Dec 5, 2016
I totalled 100 km last week, with a noticeable improvement in my hip. However, it still niggles a bit on occasions and is lingering longer than I’d like. But at least it doesn’t stop me running, so I can’t complain too much. Things could be much worse.
Back on Feb 14, 1983, I began logging my daily run mileage. I did so by writing the number of kilometres each day into a small diary. Back in 2008 I had Grace, my daughter, transcribe all this data from the diaries into a spreadsheet (don’t worry, I paid her well). Since then I have all the stats about my running at my fingertips. There are all sorts of interesting (and boring) statistics that are contained in the spreadsheet.
The point of telling you this is because a few days ago I randomly noticed that the total number of days since I started logging my runs had reached 12345 days. Just a meaningless number, I know, but it did stand out more than other random numbers. That’s nearly 34 years of running. In that time I’ve totalled more than 142,000 km and averaged 11.538 km per day. And it’s now almost 4,500 days since I’ve had a day off from running. I’m sure it’s this sort of consistency that allowed me to run around the world.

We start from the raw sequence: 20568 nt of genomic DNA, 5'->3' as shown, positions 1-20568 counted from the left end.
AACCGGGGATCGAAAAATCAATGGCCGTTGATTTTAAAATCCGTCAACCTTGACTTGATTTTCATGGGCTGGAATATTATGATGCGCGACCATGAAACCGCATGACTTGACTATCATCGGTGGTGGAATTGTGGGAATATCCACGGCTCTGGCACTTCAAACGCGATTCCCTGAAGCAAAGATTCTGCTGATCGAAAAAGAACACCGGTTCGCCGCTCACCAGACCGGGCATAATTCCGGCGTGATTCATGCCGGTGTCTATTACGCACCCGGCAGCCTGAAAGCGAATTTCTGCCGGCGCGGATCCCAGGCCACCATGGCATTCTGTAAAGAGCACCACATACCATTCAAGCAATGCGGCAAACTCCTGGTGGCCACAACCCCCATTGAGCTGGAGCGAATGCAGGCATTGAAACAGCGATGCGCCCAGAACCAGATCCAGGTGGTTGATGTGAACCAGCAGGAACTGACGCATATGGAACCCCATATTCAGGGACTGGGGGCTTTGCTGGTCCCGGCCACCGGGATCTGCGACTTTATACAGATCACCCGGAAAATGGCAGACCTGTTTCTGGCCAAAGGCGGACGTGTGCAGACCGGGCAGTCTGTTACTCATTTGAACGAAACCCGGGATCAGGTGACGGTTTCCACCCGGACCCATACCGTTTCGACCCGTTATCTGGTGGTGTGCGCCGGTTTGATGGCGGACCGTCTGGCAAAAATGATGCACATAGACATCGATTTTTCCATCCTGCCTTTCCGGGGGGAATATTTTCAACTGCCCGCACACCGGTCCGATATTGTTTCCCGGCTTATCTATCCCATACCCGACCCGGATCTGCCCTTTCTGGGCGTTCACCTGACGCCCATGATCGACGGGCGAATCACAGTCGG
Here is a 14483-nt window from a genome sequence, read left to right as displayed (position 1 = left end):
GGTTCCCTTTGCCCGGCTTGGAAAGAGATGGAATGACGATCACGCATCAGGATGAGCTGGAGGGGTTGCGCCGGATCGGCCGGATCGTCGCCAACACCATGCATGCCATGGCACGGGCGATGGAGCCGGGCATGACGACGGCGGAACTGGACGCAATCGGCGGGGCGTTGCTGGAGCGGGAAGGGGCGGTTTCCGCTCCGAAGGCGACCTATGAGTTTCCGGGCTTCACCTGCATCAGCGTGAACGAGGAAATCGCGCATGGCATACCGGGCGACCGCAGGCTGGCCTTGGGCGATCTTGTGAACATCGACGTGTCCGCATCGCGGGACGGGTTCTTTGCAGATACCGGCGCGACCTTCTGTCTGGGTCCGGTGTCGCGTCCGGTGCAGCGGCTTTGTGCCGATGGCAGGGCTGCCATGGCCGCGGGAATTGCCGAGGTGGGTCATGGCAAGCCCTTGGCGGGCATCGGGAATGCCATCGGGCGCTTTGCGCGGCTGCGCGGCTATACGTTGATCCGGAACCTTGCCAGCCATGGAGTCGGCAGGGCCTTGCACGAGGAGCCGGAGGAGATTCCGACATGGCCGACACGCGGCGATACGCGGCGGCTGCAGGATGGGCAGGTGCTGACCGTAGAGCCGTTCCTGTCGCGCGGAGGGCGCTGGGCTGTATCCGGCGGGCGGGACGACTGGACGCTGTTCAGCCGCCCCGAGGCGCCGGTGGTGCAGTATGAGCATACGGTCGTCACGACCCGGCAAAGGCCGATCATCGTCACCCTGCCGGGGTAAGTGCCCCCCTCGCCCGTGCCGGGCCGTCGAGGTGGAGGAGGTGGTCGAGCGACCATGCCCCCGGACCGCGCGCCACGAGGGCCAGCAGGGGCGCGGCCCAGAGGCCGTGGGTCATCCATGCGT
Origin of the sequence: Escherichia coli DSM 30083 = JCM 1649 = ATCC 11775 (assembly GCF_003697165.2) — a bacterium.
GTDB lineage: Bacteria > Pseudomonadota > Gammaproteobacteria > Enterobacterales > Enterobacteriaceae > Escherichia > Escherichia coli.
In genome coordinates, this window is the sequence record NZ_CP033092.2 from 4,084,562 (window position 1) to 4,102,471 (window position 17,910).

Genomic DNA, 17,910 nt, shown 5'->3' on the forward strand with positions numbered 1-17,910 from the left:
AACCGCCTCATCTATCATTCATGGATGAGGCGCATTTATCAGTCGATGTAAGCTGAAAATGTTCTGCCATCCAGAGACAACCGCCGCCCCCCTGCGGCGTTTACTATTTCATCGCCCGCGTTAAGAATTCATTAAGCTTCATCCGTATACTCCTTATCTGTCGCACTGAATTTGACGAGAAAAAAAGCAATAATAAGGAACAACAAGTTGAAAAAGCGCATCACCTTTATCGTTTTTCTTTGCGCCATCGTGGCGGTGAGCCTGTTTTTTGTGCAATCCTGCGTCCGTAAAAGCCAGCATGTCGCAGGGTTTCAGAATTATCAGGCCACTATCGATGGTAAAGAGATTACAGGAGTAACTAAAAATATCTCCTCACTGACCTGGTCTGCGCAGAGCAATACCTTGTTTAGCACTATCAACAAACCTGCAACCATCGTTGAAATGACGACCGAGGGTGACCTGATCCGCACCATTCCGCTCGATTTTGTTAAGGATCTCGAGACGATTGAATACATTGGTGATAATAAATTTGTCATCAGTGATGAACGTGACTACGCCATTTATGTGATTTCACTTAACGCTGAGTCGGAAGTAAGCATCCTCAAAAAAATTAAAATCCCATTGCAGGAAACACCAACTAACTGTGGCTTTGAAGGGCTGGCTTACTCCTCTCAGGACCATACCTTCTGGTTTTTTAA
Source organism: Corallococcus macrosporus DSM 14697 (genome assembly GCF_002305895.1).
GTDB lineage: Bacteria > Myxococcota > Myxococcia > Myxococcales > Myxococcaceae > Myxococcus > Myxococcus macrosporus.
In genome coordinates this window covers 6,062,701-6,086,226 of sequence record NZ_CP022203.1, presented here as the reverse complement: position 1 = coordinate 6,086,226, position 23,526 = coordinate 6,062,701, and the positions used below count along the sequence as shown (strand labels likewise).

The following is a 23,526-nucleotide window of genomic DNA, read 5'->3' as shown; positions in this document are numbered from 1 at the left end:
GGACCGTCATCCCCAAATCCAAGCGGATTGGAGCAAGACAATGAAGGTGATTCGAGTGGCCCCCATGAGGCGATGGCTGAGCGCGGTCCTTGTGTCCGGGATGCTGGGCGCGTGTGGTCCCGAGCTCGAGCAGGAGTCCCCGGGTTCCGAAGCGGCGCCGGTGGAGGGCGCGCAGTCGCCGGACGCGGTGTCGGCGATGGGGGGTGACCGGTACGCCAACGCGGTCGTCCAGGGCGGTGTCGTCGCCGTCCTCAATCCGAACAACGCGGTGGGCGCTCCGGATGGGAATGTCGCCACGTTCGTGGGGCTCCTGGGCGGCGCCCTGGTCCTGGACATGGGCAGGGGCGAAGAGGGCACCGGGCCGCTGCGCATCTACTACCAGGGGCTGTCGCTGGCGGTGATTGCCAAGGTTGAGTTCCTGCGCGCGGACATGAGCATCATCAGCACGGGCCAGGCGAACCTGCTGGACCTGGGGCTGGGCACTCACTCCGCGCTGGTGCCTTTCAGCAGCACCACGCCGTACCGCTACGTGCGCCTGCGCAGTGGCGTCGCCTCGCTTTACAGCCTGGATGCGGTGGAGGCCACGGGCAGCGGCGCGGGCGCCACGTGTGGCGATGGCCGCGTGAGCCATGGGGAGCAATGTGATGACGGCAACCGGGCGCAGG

Keeping with the Argentina photo theme, here’s another from the long straight highway that spans between Buenos Aires and Santiago on the other side of the South American continent. It was a bit mind numbing at times, but pretty easy running for the most part – except when I had to run in long grass on the side of the road with the snakes and giant lizards.
On This Day
Dec 5, 2012
Distance today = 43.15 km; Total distance = 15,414.07 km; Location = Buenos Aires – 34 27.800′ S, 58 29.779′ W; Start time = 1003, Finish time = 1744
I reached the South Atlantic Ocean in Buenos Aires today, finishing my South American leg. Another continent I’ve now run across!!!
I am going to make this short tonight. We are guests of Mauro and his family, who we met a couple of weeks ago in central Argentina, and I don’t want to be anti-social.
Tune in tomorrow for a full account of today’s run, and the plans ahead.